Identifying Black & Dark Brown Spots On Cacti

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If you see brown spots on your cactus and don’t do anything, those spots can turn black later on. That’s why when it comes to this topic, I combine the black and brown spots topic in this one post. This article will discuss the causes where the time you find the spots decides which color they are and the causes where it makes no difference. Stay tuned!

These Causes Will Turn Your Cacti Black If You Find Them Later

As I mentioned earlier, these are the same reasons we discuss black spots on cacti in the article. It’s just that we find the plant when it hasn’t yet turned black. The common reasons are: 

#1. Sunburn

If a cactus accustomed to shade is suddenly exposed to intense sunlight, it can get sunburned. Initially, sunburn might manifest as a pale or whitish discoloration, but it can eventually turn brown. Typically, these spots will be on the side of the cactus facing the sunlight. 

How to deal with brown spots under the sunburn effects? It’s as easy as relocating the cactus to an area under the shade. We should agree that brown spots won’t disappear. This way helps the cactus from getting more brown spots.

#2. Cold or Frost Damage

Cacti like warm and cozy places, so they can have a tough time when it gets too chilly. If they’re out in the cold or frost, they might get brown or black spots, like how we’d get goosebumps in the cold. If they’re left in the cold too long, the insides can freeze up, causing these spots. It’s a bit like getting an ice cream headache, but for a cactus! If you live where it’s cold sometimes, try to keep your cactus inside or wrapped up on frosty nights. If they do get these cold spots, just keep an eye on them and make sure they get back to their warm, happy place.

#3. Physical Damage

If a cactus gets bumped, scratched, or poked, it can end up with brown spots. Just like when we get a bruise from a knock, a cactus can show damage with a change in color. Maybe a ball hit it, an animal brushed past it too hard, or it got scraped while being moved. These brown spots from physical damage are the plant’s way of healing itself, kind of like a scab on our skin. Over time, the spot might fade, or it might stay as a scar. It’s always a good idea to be gentle with cacti and to place them somewhere they won’t get banged up to keep them looking their best.

Other Reasons For Brown Spots On Cacti

#1. Rot

Overwatering or waterlogging can lead to fungal or bacterial infections, causing the cactus tissue to rot. This typically manifests as soft, brown, mushy areas, especially at the base or the side touching the soil.

Read more: Common Cactus Problems (Why & Solutions)

#2. Pest Damage

A common issue with cacti is brown or black spots, often caused by tiny bugs. These little pests bite or feed on the cactus, leaving these marks behind. If you inspect closely, you might spot the bugs or their eggs clinging to the plant. Using a soft brush to wipe them away gently can help. Keeping the affected cactus away from other plants for a while is wise to prevent the pests from spreading. Regularly checking your cacti for such problems will help catch this common issue early and ensure your plants remain in good shape.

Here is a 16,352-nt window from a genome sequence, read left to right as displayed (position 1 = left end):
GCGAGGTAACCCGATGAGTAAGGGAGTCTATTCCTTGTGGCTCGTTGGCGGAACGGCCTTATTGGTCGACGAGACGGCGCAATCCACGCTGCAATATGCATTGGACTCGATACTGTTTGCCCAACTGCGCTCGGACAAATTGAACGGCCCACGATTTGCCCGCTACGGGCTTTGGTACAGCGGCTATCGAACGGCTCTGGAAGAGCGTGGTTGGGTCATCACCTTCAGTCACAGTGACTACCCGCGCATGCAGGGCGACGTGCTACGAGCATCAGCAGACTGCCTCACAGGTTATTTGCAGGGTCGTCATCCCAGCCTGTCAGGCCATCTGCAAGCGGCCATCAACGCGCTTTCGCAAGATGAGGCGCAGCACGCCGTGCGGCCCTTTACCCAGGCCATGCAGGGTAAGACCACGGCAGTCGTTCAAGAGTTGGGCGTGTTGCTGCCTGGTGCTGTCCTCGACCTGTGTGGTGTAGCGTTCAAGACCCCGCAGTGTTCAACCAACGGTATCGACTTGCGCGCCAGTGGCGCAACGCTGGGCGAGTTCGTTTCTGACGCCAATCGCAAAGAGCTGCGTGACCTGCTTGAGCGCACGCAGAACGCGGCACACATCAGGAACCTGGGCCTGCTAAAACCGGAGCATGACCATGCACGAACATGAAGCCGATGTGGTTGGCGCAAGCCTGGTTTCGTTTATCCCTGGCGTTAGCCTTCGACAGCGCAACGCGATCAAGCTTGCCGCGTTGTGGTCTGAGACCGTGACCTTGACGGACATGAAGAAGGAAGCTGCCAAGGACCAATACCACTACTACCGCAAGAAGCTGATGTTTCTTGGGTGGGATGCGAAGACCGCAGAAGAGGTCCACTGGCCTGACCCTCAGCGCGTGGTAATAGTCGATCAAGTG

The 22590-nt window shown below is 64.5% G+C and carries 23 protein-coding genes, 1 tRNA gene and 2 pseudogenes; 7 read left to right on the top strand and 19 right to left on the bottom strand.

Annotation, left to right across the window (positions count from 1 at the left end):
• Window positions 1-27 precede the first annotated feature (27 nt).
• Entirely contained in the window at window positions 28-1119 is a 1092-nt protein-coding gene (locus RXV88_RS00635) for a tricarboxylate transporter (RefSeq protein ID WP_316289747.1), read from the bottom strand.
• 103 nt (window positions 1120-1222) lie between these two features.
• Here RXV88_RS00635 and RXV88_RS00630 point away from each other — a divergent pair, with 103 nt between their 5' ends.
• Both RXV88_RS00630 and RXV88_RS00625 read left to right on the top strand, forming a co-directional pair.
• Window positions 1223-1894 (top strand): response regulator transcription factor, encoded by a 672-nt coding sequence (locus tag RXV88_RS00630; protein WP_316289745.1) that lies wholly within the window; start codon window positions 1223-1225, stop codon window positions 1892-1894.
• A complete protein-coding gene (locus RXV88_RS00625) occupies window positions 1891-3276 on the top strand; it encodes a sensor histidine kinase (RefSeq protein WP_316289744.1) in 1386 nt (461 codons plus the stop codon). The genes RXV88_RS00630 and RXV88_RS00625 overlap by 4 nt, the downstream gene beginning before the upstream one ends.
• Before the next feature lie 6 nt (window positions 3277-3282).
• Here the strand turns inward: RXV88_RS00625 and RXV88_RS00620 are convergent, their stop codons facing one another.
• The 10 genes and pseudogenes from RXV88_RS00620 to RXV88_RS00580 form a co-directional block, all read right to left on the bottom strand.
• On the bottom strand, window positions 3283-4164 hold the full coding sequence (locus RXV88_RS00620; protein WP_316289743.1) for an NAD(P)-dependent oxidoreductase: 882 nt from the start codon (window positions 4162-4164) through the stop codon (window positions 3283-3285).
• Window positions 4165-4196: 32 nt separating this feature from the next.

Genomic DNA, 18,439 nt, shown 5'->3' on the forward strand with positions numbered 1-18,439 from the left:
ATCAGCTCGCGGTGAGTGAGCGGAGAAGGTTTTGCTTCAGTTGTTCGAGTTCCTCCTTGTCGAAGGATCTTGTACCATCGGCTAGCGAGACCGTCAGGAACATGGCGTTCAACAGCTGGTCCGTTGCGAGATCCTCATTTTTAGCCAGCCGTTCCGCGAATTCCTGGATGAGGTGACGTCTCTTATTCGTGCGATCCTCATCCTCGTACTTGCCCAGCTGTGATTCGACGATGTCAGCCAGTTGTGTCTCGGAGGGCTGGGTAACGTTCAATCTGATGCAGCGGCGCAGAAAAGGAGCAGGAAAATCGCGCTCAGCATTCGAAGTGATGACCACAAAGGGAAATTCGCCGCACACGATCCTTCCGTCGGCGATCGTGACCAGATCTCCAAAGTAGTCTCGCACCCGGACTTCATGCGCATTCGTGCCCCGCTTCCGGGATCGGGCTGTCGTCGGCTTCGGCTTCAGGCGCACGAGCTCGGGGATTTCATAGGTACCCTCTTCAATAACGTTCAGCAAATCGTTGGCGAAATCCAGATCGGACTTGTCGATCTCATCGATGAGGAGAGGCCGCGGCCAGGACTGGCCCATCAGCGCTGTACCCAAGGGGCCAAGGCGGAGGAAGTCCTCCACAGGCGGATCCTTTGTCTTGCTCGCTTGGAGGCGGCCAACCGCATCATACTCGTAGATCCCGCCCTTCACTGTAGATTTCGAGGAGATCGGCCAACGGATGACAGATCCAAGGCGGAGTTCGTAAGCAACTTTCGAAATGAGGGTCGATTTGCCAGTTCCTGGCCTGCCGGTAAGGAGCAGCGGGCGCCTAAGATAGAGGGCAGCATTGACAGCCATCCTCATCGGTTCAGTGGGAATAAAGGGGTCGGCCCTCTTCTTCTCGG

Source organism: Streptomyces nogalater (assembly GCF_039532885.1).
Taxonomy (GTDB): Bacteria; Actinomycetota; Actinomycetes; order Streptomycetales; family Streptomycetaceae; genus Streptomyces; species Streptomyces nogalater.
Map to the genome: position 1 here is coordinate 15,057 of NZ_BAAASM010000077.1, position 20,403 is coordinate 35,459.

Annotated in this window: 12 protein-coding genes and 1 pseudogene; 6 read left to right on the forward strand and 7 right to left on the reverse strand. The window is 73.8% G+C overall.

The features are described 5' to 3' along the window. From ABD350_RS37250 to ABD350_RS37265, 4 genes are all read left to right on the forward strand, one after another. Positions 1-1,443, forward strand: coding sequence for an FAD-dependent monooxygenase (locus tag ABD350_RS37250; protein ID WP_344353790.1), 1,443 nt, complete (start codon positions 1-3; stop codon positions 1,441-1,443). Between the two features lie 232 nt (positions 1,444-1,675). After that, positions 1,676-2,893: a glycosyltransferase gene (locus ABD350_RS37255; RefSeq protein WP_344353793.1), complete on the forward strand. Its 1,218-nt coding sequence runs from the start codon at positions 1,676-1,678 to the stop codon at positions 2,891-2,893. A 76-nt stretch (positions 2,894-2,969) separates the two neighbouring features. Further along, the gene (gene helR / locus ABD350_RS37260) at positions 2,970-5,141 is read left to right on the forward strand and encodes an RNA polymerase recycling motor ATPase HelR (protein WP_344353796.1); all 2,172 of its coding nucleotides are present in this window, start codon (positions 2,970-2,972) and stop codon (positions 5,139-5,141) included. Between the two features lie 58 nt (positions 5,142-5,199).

#3. Age

As cacti get older, they might get brown or black spots, like how people get age spots as they grow older. These spots are just a normal part of a cactus growing old and don’t usually mean the plant is sick. It’s just like how things wear out over time. But it’s always good to keep an eye on your cactus. If you see a lot of spots appearing fast or if the cactus starts looking unwell, it could be something else. Mostly, though, if a cactus has a few spots as it gets old, it’s just showing its age.

#4. Chemical Burns

Brown or black spots on cacti can sometimes be because strong chemicals have hurt them. This is like a plant version of a skin burn. Maybe some fertilizer was too strong, or something was spilled on them, or they got hit by spray when other plants were being treated. Moving the cactus to a clean spot and avoiding more chemicals is good if this happens. Keep an eye on it and water it usually. The cactus might get better, but the spots might not go away. It’s always best to be careful and not let harsh stuff get on your plants.

#5. Nutrient Deficiency

Sometimes, cacti can get brown or black spots if they’re not getting the right nutrients from the soil. For instance, the older leaves can turn brown if they don’t have enough potassium. Not getting enough magnesium can make them go a reddish color that turns into dark spots. And if they’re really low on nitrogen, their leaves might turn brown. To help them out, add some cactus food to the soil. But before you do, it’s a good idea to check if there’s enough water or if any bugs are causing the problem. So, keep a close eye on your cactus and see how it responds after you care for it.

Final Words

Spotting brown or black marks on your cactus isn’t just a visual change; it’s a clear signal that your plant needs attention. Whether adjusting care routines or taking prompt action to remedy an issue, staying vigilant and responsive is vital. Above all, I hope this guide is helpful to my readers. Let me know what you think in the comment section below! Happy planting!

Succulent City chief editor

ABOUT ME

Succulent City

Hey everyone! Welcome to Succulent City! We are all about succulents, cacti, and a bit about air plants. Ten years back, in 2013, we began the journey with succulents. It started as a simple hobby, crafting and selling charming succulent-themed pins and decorations. But as time passed, our fascination with these remarkable plants grew, and we gained extensive knowledge about them. Therefore, Succulent City is the blog as you see it is now. Enjoy your visit and happly planting!

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